Housebreaking is not the only objective of Golden Retriever crate training. There are multiple benefits of using a crate. It helps your dog learn the basics of house rule, keep a puppy safe, and play a part in obedience training. However, there are some essentials of crate training and every Golden Retriever owner must be aware of it.
Golden Retriever Crate Training: Finding the Right Crate
Purchase a crate as soon as you bring home a Golden Retriever puppy. However, you must pay attention to a number of factors while buying a crate. The size of your dog should top the list. The crate must be comfortable enough to house your puppy and his food bowl. It should not pose any threat of injury. The crate must allow the dog to stretch out, stand, or turn around without hitting the walls.
While it should be spacious, the crate must not be too large. If it is very big, the crate may lose its den-like appeal for the dog. Your puppy may also use its different parts for various purposes – one part as the bedroom and the other as a toilet – defeating your housetraining objective.
Golden Retriever Crate Training: The Placement
A young puppy loves to live with the family members than in isolation. So, place the crate in a room where your family members spend most of their time. Ensure it remains away from direct sunlight, electric wiring, cold winds, and secure from other animals.
The crate should include comfortable bedding, a food bowl, and toys for your puppy. It should be clean, comfortable, and fun for your puppy to stay in the crate. However, ensure that there is no choking hazard in the crate. Remove the leash and collar of your pet before putting him into the crate.
Golden Retriever Crate Training: Develop Habits
Your Golden Retriever crate training must focus on developing good habits in your dog. Goldens are playful dogs with high energy and do not like to be confined. They may feel constrained when put in the crate. So, make it a practice to exercise your dog a bit before crating him. Exercise provides him with mental and physical stimulation, ensuring that your puppy has no pent-up energy and that he is happy to rest in his den quietly. This also inhibits the feelings of isolation, loneliness, and boredom in your dog.
Also, take your dog outdoors to pee or poo prior to crating him. Puppies have small bladders and they need to go outside in every few hours. A relieved dog remains more relaxed and quiet inside the crate.
Golden Retriever Crate Training: Avoid Isolation
Make sure your Golden Retriever crate training does not convey a sense of isolation, restriction, or limitation to your dog. He must have a positive experience with the crate.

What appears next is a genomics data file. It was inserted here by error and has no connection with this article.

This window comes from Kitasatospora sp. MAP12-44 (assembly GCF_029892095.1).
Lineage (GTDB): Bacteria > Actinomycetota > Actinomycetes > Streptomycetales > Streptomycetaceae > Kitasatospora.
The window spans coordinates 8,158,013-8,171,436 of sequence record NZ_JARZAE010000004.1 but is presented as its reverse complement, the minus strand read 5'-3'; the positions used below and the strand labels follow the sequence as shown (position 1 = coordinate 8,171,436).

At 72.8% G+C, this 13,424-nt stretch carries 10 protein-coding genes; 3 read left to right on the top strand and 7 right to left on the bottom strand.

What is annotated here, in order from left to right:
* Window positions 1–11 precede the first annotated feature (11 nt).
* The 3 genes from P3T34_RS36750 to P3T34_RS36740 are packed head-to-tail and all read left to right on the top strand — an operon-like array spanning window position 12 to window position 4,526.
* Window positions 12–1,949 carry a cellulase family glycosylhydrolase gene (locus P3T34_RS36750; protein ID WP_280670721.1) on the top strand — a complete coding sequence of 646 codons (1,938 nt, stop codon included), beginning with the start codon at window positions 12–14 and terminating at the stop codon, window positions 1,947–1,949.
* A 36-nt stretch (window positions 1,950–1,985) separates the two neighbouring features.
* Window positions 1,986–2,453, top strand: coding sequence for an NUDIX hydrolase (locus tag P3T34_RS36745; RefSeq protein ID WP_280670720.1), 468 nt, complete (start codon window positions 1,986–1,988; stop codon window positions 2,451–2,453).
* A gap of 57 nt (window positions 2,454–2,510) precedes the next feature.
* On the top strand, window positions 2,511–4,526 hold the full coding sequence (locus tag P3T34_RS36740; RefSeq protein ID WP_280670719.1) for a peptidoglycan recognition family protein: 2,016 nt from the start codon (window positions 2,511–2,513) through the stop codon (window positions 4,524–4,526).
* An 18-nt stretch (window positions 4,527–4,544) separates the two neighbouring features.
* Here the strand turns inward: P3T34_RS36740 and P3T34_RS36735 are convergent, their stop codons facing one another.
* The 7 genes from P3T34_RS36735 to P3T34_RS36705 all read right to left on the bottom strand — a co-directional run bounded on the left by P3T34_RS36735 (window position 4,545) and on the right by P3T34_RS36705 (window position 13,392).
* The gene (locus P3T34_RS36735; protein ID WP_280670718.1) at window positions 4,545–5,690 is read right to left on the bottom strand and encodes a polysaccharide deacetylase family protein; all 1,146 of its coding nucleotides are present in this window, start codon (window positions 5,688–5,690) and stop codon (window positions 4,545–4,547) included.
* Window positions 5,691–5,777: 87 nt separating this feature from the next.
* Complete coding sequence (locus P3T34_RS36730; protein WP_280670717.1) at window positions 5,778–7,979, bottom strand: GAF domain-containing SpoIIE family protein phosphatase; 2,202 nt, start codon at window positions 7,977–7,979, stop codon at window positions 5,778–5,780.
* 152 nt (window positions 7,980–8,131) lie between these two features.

Goldens are highly social in nature and you must avoid any instance that forces them to associate his crate with punishment. Avoid crating your dog just before you are to leave your home. Else, he may start associating crate with impending isolation. Similarly, avoid crating when they engage in any mischievous activity. This may give rise to negative emotions, including separation anxiety, and they begin to dislike their crate.
Therefore, it is important that you should never allow them to develop negative emotions associated with the crate.
Golden Retriever Crate Training: Respect the Privacy
The crate is the home of your puppy and it must not be infringed upon. Let your Retriever feel that it is his private space and he owns it. Keep other pets and children away from the den of your puppy. Avoid forcing them to share it with other pets.
Although “one-dog-per-crate” is the best possible option, you may also try two puppies in a crate. However, keep a tab on his behavior and see if he is ready to share the same crate with another puppy.
Golden Retriever Crate Training: Allow the Freedom
Never restrain your pet from using the crate. The crate must be a place for fun and comfort for your dog. He should consider it as his own private space, and he must not be restrained from using it.
So, allow your dog to go inside and rest whenever he feels the need. Keep the door open to make sure he has free access to the crate.
Such unrestrained freedom is important in developing a positive association between the dog and his crate. When he is happy to spend time in his crate without any negative feeling, your Golden Retriever crate training will become easier and successful.
Golden Retriever Crate Training: When To Crate
You may use the crate in different situations.
- To keep your puppy safe and secure when you feel that you are not able to supervise a roaming puppy or your house is not puppy-proof.
- To housetrain your Golden, as dogs do not eliminate at their place of living. Your dog will signal you the need to pee or poo whenever they feel the urge to eliminate. You may also take him outdoors every few hours to show him the right place to eliminate.
- To prevent your dog from chewing any electrical wiring or furniture.
- To safeguard your dog from health and safety hazards when cleaning your house.
- To keep your dog protected when he is alone at home. However, do not crate him immediately before you leave home. Crate him for at least one or two hours before you plan to go out.
- To calm down an overexcited puppy or a dog with behavioral issues, crating is the best option. This conveys them the need to obey your command and exhibit good behavior. An excited dog may chew household items or even destroy them. Put him in the crate for a few minutes until he settles down.
- To ensure the safety of your pet while traveling, as an anxious dog may cause problems in the vehicle or distract the driver.
- To speed up the housetraining process and keep the puppy away from children.